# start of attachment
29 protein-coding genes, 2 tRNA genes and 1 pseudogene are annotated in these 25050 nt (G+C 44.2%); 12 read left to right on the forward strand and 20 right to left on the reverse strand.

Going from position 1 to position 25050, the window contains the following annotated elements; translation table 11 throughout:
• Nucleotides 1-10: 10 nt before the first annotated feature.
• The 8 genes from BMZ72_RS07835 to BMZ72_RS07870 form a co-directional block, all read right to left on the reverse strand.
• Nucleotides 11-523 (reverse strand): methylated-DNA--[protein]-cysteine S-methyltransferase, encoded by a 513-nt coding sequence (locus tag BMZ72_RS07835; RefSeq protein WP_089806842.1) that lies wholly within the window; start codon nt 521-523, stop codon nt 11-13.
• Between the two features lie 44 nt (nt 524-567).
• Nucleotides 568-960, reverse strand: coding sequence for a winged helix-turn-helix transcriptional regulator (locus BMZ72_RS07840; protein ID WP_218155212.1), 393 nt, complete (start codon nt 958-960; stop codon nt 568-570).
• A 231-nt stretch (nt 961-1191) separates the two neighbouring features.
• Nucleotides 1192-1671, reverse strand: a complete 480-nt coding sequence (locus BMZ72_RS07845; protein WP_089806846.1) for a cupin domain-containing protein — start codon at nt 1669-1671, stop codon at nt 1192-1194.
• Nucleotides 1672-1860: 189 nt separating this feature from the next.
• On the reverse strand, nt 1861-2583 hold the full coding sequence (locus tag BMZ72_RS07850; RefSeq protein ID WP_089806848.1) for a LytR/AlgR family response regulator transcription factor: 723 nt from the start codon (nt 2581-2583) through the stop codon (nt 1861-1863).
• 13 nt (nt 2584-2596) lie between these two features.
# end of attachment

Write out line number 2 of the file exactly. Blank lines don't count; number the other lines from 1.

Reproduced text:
Going from position 1 to position 25050, the window contains the following annotated elements; translation table 11 throughout: